Mr Clarke lived with his wife and children at Oaks Farm. His marriage was failing and he wanted to get his children away from his wife’s influence. He bought 60 Nayland Road in July 2002 and moved in with his children. He had used a short term loan to buy it and needed to raise money to pay off the loan, so he obtained planning permission to build another property (58a) in the garden of No 60. He put No 60 on the market in December 2002, only 5 months after buying it, and it sold in March 2003. He moved in with his mother while 58a was completed, and was able to occupy it in July 2003.
In July 2005, he had to move back to Oaks Farm, as his (now divorced) wife had attempted suicide and he felt he had to be there. Number 58a was put on the market and sold in November 2005.
HMRC argued that neither of the Nayland Road properties had ever been his main residence and were thus not exempt from CGT. They pointed out that he had not notified anyone of his changes of address, and correspondence for him continued to be sent to him at Oaks Farm, where he had an office from which he ran his business.
They also argued that the use of the short term loan to buy No 60 indicated that he bought it with the intention of selling it and developing another property in the garden – which of course is what he had in fact done.
Although HMRC grudgingly accepted that Mr Clarke had in fact resided at both of the Nayland Road properties, they said that his residence in both of them was merely a temporary measure and not intended to be the start of a new ’permanent home‘ – an expression that does not appear in the legislation, but one HMRC are fond of using in these disputes.
Mr Clarke could have made life much easier for himself if he had written to HMRC within two years of moving into No 60, nominating it as his main residence, and then done the same again when he moved into No 58a, but he had not done so within the two year time limit, so the question of which property was his main residence had to be decided on the facts.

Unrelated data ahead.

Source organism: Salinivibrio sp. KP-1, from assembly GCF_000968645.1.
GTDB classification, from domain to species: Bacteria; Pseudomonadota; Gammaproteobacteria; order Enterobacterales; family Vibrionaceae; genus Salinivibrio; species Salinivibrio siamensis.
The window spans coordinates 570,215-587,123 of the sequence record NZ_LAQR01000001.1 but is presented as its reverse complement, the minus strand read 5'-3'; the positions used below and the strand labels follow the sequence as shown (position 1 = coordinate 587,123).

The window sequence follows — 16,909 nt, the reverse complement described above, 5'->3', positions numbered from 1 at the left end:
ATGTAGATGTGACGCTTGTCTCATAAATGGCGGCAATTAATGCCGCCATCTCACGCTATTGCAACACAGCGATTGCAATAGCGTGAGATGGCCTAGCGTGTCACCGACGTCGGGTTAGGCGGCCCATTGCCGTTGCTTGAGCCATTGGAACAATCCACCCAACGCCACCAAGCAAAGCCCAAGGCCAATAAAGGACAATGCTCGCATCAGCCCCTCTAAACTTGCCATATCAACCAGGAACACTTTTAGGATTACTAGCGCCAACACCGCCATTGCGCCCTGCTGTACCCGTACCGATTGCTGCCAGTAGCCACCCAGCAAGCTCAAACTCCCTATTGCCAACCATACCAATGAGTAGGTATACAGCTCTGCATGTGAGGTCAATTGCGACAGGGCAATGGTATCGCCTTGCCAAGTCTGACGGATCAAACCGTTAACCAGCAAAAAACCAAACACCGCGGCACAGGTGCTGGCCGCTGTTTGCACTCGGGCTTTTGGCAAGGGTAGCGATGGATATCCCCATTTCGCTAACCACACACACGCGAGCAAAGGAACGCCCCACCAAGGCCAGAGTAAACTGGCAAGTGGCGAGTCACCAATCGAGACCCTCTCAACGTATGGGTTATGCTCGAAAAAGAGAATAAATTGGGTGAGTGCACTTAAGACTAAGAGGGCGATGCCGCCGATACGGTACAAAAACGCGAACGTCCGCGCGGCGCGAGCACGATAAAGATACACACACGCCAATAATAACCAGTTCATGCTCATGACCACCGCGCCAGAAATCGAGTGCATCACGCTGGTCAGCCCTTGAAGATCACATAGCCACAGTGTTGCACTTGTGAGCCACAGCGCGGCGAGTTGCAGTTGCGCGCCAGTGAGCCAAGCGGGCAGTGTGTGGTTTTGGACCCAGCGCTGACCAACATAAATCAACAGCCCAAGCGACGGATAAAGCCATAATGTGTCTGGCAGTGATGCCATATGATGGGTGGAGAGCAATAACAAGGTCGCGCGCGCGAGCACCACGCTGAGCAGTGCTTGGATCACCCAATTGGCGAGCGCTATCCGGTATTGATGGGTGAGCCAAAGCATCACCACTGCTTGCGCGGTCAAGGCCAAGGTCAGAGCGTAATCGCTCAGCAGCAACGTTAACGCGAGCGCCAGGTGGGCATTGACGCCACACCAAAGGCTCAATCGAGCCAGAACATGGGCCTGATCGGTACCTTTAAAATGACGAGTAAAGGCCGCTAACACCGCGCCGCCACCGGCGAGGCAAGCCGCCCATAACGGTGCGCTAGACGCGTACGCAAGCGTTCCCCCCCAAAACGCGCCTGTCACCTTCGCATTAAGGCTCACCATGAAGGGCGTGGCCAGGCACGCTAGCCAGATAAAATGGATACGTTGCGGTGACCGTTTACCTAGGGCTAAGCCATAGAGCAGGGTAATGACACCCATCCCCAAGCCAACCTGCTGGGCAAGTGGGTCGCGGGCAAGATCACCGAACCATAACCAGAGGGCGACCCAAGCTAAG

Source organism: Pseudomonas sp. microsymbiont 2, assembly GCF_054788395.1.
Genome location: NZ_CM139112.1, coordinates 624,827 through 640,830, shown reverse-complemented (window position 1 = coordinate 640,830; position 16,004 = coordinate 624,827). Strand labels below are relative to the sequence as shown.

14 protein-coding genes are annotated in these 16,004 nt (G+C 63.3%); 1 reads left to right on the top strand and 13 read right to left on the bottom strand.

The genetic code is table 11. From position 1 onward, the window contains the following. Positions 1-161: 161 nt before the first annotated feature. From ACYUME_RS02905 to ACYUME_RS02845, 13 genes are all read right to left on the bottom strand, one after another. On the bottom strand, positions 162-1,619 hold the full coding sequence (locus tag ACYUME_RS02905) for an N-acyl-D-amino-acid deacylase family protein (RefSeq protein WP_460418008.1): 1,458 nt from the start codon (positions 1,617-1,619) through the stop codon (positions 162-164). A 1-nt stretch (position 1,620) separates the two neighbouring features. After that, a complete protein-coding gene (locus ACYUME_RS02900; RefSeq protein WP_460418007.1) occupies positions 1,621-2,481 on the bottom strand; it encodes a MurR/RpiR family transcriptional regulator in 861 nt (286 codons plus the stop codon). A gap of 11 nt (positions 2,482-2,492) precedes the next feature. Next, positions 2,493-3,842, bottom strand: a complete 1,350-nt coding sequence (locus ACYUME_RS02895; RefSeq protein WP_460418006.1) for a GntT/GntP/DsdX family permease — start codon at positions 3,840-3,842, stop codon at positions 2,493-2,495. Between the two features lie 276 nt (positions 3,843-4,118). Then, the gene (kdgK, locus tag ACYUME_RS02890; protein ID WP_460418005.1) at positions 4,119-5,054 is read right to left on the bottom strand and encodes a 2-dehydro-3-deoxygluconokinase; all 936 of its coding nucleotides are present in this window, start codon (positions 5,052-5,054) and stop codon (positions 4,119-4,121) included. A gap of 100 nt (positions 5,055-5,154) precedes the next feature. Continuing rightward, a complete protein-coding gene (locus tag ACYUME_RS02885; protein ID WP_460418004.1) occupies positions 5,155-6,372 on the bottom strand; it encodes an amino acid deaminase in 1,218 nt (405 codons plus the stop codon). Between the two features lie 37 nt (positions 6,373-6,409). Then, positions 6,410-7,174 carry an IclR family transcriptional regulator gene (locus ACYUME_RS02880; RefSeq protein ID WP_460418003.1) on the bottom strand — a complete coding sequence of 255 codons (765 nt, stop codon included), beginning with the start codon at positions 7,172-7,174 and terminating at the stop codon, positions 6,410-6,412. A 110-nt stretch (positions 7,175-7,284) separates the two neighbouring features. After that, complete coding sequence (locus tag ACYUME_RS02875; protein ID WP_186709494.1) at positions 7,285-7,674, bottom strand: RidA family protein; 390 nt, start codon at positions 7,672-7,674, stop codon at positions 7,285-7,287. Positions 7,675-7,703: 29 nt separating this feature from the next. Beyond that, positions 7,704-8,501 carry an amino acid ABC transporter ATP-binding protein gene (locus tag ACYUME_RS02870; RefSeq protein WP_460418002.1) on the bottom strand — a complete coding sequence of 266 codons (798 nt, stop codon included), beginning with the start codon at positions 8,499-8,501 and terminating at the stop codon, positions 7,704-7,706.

Normally, a married couple can only have one main residence between them. The case report does not make it clear, but I assume that HMRC accepted that they were permanently separated at the time Mr Clarke bought No 60, so that potentially Mr Clarke could have a main residence of his own.
If Mr Clarke had come to me for advice, I would probably have said he had a good case as far as No 58a was concerned, as he had lived there for a couple of years, but that HMRC would probably win the argument on No 60, given how he had financed the purchase and how quickly he had put it on the market.
In fact, the Tribunal accepted that both 60 and 58a had been Mr Clarke’s main residence while he occupied them, and so the gains on the sales were exempt from CGT. They based their decision on the fact that they accepted Mr Clarke’s evidence of what he had intended at the time he bought No 60 (to live there and to sell part of the land to repay the loan – the idea of building 58a had been suggested to him later by his business partner).
The above case makes it clear that your intention when buying and moving into a property is the crucial factor in deciding whether it becomes your main residence, even if events subsequently lead you to change your mind.
This article was first printed in Property Tax Insider in December 2011.